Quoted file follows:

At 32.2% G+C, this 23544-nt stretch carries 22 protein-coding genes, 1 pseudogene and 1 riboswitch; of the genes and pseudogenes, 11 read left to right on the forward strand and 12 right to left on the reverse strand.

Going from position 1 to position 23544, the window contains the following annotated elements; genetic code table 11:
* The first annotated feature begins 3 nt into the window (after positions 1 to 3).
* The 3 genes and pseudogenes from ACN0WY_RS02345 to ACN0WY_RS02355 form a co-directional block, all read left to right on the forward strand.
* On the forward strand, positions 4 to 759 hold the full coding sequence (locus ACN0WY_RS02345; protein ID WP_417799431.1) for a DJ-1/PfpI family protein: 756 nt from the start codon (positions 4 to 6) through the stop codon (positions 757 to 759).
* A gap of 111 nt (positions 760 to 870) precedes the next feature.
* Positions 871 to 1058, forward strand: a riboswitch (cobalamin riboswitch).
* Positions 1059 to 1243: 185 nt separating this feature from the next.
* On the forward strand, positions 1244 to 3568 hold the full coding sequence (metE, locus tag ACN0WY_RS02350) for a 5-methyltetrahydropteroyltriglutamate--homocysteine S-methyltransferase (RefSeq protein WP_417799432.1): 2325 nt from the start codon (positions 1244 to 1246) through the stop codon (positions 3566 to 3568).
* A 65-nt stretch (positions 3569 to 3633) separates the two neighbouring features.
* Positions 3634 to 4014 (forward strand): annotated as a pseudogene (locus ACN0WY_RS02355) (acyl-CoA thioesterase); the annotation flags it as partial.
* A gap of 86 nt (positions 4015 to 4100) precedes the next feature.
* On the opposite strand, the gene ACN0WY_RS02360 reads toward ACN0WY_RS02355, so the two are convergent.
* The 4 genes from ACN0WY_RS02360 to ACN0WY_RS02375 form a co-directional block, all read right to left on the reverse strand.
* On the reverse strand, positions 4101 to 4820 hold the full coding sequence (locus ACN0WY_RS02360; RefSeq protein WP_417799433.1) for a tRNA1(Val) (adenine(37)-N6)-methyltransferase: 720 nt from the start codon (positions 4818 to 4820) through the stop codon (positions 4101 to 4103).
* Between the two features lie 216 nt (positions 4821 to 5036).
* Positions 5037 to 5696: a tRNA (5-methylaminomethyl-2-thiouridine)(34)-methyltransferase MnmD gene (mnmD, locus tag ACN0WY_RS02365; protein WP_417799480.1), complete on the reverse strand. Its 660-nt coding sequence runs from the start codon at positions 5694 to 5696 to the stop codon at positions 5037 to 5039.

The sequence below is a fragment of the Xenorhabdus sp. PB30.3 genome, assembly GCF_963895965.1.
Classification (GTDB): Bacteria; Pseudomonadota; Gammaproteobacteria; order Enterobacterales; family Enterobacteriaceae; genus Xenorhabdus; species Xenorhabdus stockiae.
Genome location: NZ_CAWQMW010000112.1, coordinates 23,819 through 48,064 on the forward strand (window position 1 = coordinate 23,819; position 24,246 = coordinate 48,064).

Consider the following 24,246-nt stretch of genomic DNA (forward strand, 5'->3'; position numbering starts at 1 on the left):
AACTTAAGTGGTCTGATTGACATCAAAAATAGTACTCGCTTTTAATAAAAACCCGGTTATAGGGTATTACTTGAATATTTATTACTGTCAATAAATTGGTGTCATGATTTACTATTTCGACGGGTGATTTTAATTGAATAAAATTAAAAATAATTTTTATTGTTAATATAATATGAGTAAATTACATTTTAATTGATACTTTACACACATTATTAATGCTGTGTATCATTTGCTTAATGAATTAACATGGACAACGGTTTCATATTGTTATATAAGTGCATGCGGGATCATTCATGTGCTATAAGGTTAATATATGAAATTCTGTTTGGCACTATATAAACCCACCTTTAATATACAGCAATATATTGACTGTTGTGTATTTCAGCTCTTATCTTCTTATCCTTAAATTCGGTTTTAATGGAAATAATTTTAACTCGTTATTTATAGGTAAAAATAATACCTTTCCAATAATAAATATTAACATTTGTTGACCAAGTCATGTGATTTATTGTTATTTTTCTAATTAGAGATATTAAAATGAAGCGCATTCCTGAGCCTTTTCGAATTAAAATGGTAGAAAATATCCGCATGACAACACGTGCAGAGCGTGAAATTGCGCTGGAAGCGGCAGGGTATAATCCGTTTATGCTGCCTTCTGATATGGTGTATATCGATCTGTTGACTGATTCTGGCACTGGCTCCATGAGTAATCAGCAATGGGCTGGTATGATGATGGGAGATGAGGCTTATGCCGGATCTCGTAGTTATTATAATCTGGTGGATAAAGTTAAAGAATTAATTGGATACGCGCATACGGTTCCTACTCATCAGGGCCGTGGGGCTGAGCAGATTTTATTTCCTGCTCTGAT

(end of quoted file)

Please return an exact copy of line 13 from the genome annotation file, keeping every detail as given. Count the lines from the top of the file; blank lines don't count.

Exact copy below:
* On the opposite strand, the gene ACN0WY_RS02360 reads toward ACN0WY_RS02355, so the two are convergent.